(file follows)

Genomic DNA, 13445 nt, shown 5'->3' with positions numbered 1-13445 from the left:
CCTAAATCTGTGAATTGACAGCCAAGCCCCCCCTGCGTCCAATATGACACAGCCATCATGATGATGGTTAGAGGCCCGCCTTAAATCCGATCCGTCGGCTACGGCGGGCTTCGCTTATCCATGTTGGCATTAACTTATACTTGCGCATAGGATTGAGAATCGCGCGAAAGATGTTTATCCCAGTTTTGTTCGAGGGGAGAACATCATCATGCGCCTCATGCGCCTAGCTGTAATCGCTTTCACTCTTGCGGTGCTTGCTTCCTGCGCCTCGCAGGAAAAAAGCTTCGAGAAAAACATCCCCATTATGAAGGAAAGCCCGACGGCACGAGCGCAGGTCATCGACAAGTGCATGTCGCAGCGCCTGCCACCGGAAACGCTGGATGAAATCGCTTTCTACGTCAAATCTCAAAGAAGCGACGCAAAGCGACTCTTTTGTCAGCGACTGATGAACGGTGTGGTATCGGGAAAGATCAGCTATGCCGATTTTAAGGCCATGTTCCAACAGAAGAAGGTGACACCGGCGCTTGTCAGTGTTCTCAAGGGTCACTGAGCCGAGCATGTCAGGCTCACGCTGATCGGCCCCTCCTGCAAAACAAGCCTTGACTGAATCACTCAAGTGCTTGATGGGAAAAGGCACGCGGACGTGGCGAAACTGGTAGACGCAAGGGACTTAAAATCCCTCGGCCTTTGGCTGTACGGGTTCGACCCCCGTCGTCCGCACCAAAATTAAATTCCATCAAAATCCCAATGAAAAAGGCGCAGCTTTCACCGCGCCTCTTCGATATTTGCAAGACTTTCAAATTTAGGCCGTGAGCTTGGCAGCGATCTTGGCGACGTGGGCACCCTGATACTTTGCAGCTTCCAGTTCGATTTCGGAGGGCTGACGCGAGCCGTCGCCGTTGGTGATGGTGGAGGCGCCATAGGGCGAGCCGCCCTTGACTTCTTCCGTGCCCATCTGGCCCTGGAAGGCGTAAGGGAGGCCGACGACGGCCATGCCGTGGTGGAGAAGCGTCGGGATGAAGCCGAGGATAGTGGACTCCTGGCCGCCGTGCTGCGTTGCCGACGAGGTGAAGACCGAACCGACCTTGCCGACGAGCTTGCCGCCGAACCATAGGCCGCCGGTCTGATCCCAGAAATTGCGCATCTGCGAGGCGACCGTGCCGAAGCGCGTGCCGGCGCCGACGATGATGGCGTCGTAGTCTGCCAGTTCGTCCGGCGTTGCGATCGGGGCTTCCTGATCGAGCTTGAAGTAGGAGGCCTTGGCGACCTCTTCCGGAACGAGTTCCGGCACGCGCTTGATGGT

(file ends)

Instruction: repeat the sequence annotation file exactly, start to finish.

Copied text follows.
Genomic DNA, 13445 nt, shown 5'->3' with positions numbered 1-13445 from the left:
CCTAAATCTGTGAATTGACAGCCAAGCCCCCCCTGCGTCCAATATGACACAGCCATCATGATGATGGTTAGAGGCCCGCCTTAAATCCGATCCGTCGGCTACGGCGGGCTTCGCTTATCCATGTTGGCATTAACTTATACTTGCGCATAGGATTGAGAATCGCGCGAAAGATGTTTATCCCAGTTTTGTTCGAGGGGAGAACATCATCATGCGCCTCATGCGCCTAGCTGTAATCGCTTTCACTCTTGCGGTGCTTGCTTCCTGCGCCTCGCAGGAAAAAAGCTTCGAGAAAAACATCCCCATTATGAAGGAAAGCCCGACGGCACGAGCGCAGGTCATCGACAAGTGCATGTCGCAGCGCCTGCCACCGGAAACGCTGGATGAAATCGCTTTCTACGTCAAATCTCAAAGAAGCGACGCAAAGCGACTCTTTTGTCAGCGACTGATGAACGGTGTGGTATCGGGAAAGATCAGCTATGCCGATTTTAAGGCCATGTTCCAACAGAAGAAGGTGACACCGGCGCTTGTCAGTGTTCTCAAGGGTCACTGAGCCGAGCATGTCAGGCTCACGCTGATCGGCCCCTCCTGCAAAACAAGCCTTGACTGAATCACTCAAGTGCTTGATGGGAAAAGGCACGCGGACGTGGCGAAACTGGTAGACGCAAGGGACTTAAAATCCCTCGGCCTTTGGCTGTACGGGTTCGACCCCCGTCGTCCGCACCAAAATTAAATTCCATCAAAATCCCAATGAAAAAGGCGCAGCTTTCACCGCGCCTCTTCGATATTTGCAAGACTTTCAAATTTAGGCCGTGAGCTTGGCAGCGATCTTGGCGACGTGGGCACCCTGATACTTTGCAGCTTCCAGTTCGATTTCGGAGGGCTGACGCGAGCCGTCGCCGTTGGTGATGGTGGAGGCGCCATAGGGCGAGCCGCCCTTGACTTCTTCCGTGCCCATCTGGCCCTGGAAGGCGTAAGGGAGGCCGACGACGGCCATGCCGTGGTGGAGAAGCGTCGGGATGAAGCCGAGGATAGTGGACTCCTGGCCGCCGTGCTGCGTTGCCGACGAGGTGAAGACCGAACCGACCTTGCCGACGAGCTTGCCGCCGAACCATAGGCCGCCGGTCTGATCCCAGAAATTGCGCATCTGCGAGGCGACCGTGCCGAAGCGCGTGCCGGCGCCGACGATGATGGCGTCGTAGTCTGCCAGTTCGTCCGGCGTTGCGATCGGGGCTTCCTGATCGAGCTTGAAGTAGGAGGCCTTGGCGACCTCTTCCGGAACGAGTTCCGGCACGCGCTTGATGGT